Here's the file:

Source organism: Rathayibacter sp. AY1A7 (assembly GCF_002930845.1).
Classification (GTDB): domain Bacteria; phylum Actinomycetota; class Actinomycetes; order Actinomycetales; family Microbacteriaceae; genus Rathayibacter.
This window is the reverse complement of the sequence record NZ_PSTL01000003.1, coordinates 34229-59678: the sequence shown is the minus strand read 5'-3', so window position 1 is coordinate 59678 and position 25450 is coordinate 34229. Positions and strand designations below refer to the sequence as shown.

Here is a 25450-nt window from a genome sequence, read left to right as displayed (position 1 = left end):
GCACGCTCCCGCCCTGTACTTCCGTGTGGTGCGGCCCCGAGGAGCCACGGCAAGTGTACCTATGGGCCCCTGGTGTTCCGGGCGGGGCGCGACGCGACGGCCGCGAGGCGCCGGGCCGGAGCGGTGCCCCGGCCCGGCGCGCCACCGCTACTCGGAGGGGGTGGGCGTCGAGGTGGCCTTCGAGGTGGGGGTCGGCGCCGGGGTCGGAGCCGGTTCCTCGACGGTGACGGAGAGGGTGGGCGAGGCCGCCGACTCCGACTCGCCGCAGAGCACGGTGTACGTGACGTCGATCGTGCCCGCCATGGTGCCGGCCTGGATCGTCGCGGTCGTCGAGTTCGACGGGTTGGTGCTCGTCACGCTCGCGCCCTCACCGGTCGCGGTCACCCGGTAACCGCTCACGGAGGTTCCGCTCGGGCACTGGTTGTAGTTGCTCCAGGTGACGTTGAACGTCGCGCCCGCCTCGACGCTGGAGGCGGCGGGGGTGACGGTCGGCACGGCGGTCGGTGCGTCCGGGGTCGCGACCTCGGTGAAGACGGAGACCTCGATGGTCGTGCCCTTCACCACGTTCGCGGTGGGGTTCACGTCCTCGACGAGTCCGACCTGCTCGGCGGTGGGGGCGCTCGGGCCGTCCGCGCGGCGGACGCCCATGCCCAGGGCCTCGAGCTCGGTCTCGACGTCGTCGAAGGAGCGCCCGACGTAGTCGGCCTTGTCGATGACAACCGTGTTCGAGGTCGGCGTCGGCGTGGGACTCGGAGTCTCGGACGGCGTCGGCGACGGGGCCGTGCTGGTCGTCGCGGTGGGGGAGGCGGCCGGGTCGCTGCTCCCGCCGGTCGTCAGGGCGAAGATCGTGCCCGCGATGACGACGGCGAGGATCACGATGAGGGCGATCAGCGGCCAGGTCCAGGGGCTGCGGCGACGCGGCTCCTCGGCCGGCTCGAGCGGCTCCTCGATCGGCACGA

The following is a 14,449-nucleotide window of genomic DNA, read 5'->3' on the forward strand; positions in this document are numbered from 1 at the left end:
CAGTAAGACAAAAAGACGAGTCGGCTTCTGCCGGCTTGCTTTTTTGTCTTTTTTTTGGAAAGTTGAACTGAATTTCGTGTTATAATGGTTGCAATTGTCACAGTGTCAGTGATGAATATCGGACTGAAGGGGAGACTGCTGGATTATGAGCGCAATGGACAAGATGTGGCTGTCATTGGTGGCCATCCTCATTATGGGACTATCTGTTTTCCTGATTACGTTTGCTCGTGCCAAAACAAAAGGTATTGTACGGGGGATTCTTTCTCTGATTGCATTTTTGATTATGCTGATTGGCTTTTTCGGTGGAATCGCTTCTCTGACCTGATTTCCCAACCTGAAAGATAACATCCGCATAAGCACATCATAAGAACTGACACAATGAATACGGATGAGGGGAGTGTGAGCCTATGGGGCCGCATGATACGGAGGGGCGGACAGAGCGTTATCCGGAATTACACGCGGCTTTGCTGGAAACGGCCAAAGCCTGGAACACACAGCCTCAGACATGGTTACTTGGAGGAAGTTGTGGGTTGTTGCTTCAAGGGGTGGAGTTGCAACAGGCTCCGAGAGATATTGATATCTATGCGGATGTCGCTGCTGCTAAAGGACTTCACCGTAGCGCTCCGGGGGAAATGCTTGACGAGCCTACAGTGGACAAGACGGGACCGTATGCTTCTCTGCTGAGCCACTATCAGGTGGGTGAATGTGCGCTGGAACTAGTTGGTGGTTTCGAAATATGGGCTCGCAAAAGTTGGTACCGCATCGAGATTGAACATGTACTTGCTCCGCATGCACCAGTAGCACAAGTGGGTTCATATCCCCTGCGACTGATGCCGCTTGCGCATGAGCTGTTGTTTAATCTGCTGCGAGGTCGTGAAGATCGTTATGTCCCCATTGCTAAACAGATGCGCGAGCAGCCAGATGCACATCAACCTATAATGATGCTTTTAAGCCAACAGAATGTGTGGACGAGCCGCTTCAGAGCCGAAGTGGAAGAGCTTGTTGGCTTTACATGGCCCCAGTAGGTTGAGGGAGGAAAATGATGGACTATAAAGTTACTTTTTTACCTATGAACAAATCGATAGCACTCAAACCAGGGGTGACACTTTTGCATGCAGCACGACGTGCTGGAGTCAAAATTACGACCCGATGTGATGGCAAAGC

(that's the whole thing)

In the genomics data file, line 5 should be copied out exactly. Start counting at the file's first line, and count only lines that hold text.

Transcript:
GCACGCTCCCGCCCTGTACTTCCGTGTGGTGCGGCCCCGAGGAGCCACGGCAAGTGTACCTATGGGCCCCTGGTGTTCCGGGCGGGGCGCGACGCGACGGCCGCGAGGCGCCGGGCCGGAGCGGTGCCCCGGCCCGGCGCGCCACCGCTACTCGGAGGGGGTGGGCGTCGAGGTGGCCTTCGAGGTGGGGGTCGGCGCCGGGGTCGGAGCCGGTTCCTCGACGGTGACGGAGAGGGTGGGCGAGGCCGCCGACTCCGACTCGCCGCAGAGCACGGTGTACGTGACGTCGATCGTGCCCGCCATGGTGCCGGCCTGGATCGTCGCGGTCGTCGAGTTCGACGGGTTGGTGCTCGTCACGCTCGCGCCCTCACCGGTCGCGGTCACCCGGTAACCGCTCACGGAGGTTCCGCTCGGGCACTGGTTGTAGTTGCTCCAGGTGACGTTGAACGTCGCGCCCGCCTCGACGCTGGAGGCGGCGGGGGTGACGGTCGGCACGGCGGTCGGTGCGTCCGGGGTCGCGACCTCGGTGAAGACGGAGACCTCGATGGTCGTGCCCTTCACCACGTTCGCGGTGGGGTTCACGTCCTCGACGAGTCCGACCTGCTCGGCGGTGGGGGCGCTCGGGCCGTCCGCGCGGCGGACGCCCATGCCCAGGGCCTCGAGCTCGGTCTCGACGTCGTCGAAGGAGCGCCCGACGTAGTCGGCCTTGTCGATGACAACCGTGTTCGAGGTCGGCGTCGGCGTGGGACTCGGAGTCTCGGACGGCGTCGGCGACGGGGCCGTGCTGGTCGTCGCGGTGGGGGAGGCGGCCGGGTCGCTGCTCCCGCCGGTCGTCAGGGCGAAGATCGTGCCCGCGATGACGACGGCGAGGATCACGATGAGGGCGATCAGCGGCCAGGTCCAGGGGCTGCGGCGACGCGGCTCCTCGGCCGGCTCGAGCGGCTCCTCGATCGGCACGA